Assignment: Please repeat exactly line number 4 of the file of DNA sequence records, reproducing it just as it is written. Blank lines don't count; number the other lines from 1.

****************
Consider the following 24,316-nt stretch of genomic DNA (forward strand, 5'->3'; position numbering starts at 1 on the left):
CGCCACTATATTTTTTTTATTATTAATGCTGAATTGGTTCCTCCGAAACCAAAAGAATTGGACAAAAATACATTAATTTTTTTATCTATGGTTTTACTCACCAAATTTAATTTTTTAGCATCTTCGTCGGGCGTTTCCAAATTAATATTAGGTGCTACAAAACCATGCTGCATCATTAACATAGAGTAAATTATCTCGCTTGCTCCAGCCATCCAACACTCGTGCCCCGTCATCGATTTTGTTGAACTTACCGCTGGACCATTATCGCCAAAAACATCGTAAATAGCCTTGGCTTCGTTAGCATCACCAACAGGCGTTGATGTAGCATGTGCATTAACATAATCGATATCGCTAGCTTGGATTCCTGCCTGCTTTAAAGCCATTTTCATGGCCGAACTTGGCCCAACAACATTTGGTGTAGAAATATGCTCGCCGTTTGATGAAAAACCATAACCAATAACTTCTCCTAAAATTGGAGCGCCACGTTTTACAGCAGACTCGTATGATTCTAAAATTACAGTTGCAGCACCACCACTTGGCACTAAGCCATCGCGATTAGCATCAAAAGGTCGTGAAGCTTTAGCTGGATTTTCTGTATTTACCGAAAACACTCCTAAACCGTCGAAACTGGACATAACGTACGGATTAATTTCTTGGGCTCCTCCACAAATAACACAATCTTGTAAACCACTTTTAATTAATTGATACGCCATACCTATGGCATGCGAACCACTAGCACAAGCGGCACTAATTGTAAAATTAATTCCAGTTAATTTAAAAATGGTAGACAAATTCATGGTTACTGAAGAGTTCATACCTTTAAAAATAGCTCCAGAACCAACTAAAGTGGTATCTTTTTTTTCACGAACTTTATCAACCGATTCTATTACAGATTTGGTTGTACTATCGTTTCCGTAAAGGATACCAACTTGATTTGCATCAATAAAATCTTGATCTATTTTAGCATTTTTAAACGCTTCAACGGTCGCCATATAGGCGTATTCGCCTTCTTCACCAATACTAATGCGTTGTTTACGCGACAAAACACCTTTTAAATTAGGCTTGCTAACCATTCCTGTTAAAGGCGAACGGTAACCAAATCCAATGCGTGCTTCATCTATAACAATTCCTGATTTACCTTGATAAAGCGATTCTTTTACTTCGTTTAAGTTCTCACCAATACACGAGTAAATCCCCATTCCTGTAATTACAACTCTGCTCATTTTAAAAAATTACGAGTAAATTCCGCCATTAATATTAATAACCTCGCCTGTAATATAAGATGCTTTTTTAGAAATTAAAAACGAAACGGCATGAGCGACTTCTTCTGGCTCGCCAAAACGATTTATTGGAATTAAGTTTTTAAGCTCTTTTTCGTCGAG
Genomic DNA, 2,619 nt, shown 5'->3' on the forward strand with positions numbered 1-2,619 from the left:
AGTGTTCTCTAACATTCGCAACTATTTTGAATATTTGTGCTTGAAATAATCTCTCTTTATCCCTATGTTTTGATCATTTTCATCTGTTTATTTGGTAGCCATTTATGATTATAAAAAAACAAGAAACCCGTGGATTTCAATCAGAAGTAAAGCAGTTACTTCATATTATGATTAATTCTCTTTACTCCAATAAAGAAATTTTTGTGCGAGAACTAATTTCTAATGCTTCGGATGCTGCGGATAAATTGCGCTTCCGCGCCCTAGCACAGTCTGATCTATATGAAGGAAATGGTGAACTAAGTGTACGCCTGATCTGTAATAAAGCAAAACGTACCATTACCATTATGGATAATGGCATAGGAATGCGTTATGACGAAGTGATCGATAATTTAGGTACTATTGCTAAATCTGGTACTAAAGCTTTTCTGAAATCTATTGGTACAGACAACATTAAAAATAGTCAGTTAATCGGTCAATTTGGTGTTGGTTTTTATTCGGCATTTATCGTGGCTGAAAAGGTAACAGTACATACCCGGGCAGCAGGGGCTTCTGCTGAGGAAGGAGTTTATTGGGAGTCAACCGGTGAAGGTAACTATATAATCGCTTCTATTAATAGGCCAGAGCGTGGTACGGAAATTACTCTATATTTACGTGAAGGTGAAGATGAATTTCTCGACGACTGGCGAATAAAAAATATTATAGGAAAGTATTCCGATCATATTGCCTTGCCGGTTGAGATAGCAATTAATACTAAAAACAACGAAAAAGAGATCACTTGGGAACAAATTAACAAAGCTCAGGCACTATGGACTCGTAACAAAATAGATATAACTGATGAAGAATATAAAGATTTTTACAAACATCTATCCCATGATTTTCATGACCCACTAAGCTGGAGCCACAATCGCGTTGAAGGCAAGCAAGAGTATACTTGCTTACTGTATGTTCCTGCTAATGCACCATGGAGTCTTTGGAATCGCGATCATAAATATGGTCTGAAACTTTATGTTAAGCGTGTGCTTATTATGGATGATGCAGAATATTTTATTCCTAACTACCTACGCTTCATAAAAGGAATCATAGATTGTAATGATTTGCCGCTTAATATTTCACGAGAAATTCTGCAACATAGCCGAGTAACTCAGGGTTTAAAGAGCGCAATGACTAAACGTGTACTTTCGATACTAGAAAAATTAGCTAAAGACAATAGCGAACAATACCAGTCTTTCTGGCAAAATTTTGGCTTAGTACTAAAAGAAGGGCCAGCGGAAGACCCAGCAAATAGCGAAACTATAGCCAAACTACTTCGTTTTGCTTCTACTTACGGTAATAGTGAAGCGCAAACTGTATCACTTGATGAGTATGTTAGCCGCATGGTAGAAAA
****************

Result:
AGTGTTCTCTAACATTCGCAACTATTTTGAATATTTGTGCTTGAAATAATCTCTCTTTATCCCTATGTTTTGATCATTTTCATCTGTTTATTTGGTAGCCATTTATGATTATAAAAAAACAAGAAACCCGTGGATTTCAATCAGAAGTAAAGCAGTTACTTCATATTATGATTAATTCTCTTTACTCCAATAAAGAAATTTTTGTGCGAGAACTAATTTCTAATGCTTCGGATGCTGCGGATAAATTGCGCTTCCGCGCCCTAGCACAGTCTGATCTATATGAAGGAAATGGTGAACTAAGTGTACGCCTGATCTGTAATAAAGCAAAACGTACCATTACCATTATGGATAATGGCATAGGAATGCGTTATGACGAAGTGATCGATAATTTAGGTACTATTGCTAAATCTGGTACTAAAGCTTTTCTGAAATCTATTGGTACAGACAACATTAAAAATAGTCAGTTAATCGGTCAATTTGGTGTTGGTTTTTATTCGGCATTTATCGTGGCTGAAAAGGTAACAGTACATACCCGGGCAGCAGGGGCTTCTGCTGAGGAAGGAGTTTATTGGGAGTCAACCGGTGAAGGTAACTATATAATCGCTTCTATTAATAGGCCAGAGCGTGGTACGGAAATTACTCTATATTTACGTGAAGGTGAAGATGAATTTCTCGACGACTGGCGAATAAAAAATATTATAGGAAAGTATTCCGATCATATTGCCTTGCCGGTTGAGATAGCAATTAATACTAAAAACAACGAAAAAGAGATCACTTGGGAACAAATTAACAAAGCTCAGGCACTATGGACTCGTAACAAAATAGATATAACTGATGAAGAATATAAAGATTTTTACAAACATCTATCCCATGATTTTCATGACCCACTAAGCTGGAGCCACAATCGCGTTGAAGGCAAGCAAGAGTATACTTGCTTACTGTATGTTCCTGCTAATGCACCATGGAGTCTTTGGAATCGCGATCATAAATATGGTCTGAAACTTTATGTTAAGCGTGTGCTTATTATGGATGATGCAGAATATTTTATTCCTAACTACCTACGCTTCATAAAAGGAATCATAGATTGTAATGATTTGCCGCTTAATATTTCACGAGAAATTCTGCAACATAGCCGAGTAACTCAGGGTTTAAAGAGCGCAATGACTAAACGTGTACTTTCGATACTAGAAAAATTAGCTAAAGACAATAGCGAACAATACCAGTCTTTCTGGCAAAATTTTGGCTTAGTACTAAAAGAAGGGCCAGCGGAAGACCCAGCAAATAGCGAAACTATAGCCAAACTACTTCGTTTTGCTTCTACTTACGGTAATAGTGAAGCGCAAACTGTATCACTTGATGAGTATGTTAGCCGCATGGTAGAAAA